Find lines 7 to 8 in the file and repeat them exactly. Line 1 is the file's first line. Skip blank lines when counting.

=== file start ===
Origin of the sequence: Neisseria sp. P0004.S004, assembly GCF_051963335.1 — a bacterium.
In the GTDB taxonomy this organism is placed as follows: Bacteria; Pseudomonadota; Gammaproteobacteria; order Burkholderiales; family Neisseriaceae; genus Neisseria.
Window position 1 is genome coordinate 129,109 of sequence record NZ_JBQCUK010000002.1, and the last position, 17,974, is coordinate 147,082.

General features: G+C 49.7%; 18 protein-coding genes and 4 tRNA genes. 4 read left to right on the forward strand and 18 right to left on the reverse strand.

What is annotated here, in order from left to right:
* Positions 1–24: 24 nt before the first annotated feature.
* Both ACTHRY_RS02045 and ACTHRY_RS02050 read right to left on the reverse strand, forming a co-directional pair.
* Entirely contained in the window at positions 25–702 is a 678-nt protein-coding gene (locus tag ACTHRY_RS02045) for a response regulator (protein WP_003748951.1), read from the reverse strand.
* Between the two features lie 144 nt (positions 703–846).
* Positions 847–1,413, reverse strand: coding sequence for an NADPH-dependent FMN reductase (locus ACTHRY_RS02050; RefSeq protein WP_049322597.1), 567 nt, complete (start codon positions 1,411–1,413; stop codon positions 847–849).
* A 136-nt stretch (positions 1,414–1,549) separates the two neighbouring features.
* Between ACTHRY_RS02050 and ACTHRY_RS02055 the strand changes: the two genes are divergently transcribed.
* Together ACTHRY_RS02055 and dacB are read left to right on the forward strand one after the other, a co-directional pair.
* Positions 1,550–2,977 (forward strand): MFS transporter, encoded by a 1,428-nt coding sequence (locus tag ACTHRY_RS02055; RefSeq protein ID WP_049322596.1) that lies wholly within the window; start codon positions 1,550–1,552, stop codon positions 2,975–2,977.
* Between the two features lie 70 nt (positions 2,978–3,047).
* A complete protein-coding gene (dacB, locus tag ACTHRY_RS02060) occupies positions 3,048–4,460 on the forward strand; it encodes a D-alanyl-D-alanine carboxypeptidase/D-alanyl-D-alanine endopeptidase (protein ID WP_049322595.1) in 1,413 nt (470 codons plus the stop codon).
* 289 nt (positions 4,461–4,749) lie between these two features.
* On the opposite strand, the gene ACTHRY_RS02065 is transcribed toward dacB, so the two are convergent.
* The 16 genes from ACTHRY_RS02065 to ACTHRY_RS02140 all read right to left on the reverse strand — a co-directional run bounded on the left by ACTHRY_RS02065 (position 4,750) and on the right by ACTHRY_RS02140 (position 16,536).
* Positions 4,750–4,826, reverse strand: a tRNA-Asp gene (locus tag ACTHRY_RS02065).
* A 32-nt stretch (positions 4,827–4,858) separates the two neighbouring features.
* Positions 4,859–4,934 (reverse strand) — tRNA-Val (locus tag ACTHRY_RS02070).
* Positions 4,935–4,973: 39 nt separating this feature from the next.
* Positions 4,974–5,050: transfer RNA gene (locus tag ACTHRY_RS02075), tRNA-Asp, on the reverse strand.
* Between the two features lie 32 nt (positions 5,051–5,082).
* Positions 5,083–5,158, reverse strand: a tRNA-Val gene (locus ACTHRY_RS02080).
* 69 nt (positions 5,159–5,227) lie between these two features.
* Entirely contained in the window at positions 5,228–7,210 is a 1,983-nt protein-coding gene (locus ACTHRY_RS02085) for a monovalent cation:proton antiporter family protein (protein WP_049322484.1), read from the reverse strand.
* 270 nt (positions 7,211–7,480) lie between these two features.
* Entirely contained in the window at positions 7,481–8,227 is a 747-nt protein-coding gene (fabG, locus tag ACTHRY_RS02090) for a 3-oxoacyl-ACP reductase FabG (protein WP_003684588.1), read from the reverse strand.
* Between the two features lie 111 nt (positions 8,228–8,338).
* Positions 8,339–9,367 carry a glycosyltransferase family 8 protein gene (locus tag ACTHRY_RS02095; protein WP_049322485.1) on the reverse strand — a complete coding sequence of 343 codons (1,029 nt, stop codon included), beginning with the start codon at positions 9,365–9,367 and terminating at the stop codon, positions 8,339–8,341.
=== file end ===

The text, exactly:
* Both ACTHRY_RS02045 and ACTHRY_RS02050 read right to left on the reverse strand, forming a co-directional pair.
* Entirely contained in the window at positions 25–702 is a 678-nt protein-coding gene (locus tag ACTHRY_RS02045) for a response regulator (protein WP_003748951.1), read from the reverse strand.